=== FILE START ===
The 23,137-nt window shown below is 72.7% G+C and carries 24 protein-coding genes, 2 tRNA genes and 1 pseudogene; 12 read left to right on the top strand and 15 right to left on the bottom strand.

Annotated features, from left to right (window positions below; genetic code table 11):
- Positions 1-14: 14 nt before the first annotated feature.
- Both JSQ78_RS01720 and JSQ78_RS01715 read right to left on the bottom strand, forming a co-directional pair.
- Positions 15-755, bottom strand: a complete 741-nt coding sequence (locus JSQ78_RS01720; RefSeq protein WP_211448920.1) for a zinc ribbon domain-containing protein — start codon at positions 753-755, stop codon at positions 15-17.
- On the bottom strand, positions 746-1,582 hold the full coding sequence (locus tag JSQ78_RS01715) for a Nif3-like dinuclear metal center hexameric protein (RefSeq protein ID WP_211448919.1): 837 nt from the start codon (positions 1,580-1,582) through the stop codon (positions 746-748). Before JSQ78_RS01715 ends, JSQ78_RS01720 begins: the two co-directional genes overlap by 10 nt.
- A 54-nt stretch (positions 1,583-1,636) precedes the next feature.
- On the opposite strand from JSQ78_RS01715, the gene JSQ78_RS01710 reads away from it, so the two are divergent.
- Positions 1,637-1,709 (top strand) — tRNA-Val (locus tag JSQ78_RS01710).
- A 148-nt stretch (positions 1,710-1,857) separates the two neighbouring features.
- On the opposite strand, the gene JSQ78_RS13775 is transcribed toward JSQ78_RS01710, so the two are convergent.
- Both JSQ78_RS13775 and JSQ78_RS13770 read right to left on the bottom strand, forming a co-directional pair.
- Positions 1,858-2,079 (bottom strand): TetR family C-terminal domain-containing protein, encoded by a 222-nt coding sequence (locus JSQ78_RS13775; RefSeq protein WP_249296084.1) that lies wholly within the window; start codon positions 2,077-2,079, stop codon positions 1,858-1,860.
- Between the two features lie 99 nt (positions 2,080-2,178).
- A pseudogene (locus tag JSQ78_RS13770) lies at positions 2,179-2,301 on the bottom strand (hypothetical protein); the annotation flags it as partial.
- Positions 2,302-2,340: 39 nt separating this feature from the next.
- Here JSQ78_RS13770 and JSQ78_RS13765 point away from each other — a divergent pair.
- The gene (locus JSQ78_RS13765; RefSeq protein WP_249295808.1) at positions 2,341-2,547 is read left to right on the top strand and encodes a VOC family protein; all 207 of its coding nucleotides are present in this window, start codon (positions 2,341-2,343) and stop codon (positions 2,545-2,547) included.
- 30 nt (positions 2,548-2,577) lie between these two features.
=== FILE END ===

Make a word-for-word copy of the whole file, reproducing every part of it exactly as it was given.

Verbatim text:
The 23,137-nt window shown below is 72.7% G+C and carries 24 protein-coding genes, 2 tRNA genes and 1 pseudogene; 12 read left to right on the top strand and 15 right to left on the bottom strand.

Annotated features, from left to right (window positions below; genetic code table 11):
- Positions 1-14: 14 nt before the first annotated feature.
- Both JSQ78_RS01720 and JSQ78_RS01715 read right to left on the bottom strand, forming a co-directional pair.
- Positions 15-755, bottom strand: a complete 741-nt coding sequence (locus JSQ78_RS01720; RefSeq protein WP_211448920.1) for a zinc ribbon domain-containing protein — start codon at positions 753-755, stop codon at positions 15-17.
- On the bottom strand, positions 746-1,582 hold the full coding sequence (locus tag JSQ78_RS01715) for a Nif3-like dinuclear metal center hexameric protein (RefSeq protein ID WP_211448919.1): 837 nt from the start codon (positions 1,580-1,582) through the stop codon (positions 746-748). Before JSQ78_RS01715 ends, JSQ78_RS01720 begins: the two co-directional genes overlap by 10 nt.
- A 54-nt stretch (positions 1,583-1,636) precedes the next feature.
- On the opposite strand from JSQ78_RS01715, the gene JSQ78_RS01710 reads away from it, so the two are divergent.
- Positions 1,637-1,709 (top strand) — tRNA-Val (locus tag JSQ78_RS01710).
- A 148-nt stretch (positions 1,710-1,857) separates the two neighbouring features.
- On the opposite strand, the gene JSQ78_RS13775 is transcribed toward JSQ78_RS01710, so the two are convergent.
- Both JSQ78_RS13775 and JSQ78_RS13770 read right to left on the bottom strand, forming a co-directional pair.
- Positions 1,858-2,079 (bottom strand): TetR family C-terminal domain-containing protein, encoded by a 222-nt coding sequence (locus JSQ78_RS13775; RefSeq protein WP_249296084.1) that lies wholly within the window; start codon positions 2,077-2,079, stop codon positions 1,858-1,860.
- Between the two features lie 99 nt (positions 2,080-2,178).
- A pseudogene (locus tag JSQ78_RS13770) lies at positions 2,179-2,301 on the bottom strand (hypothetical protein); the annotation flags it as partial.
- Positions 2,302-2,340: 39 nt separating this feature from the next.
- Here JSQ78_RS13770 and JSQ78_RS13765 point away from each other — a divergent pair.
- The gene (locus JSQ78_RS13765; RefSeq protein WP_249295808.1) at positions 2,341-2,547 is read left to right on the top strand and encodes a VOC family protein; all 207 of its coding nucleotides are present in this window, start codon (positions 2,341-2,343) and stop codon (positions 2,545-2,547) included.
- 30 nt (positions 2,548-2,577) lie between these two features.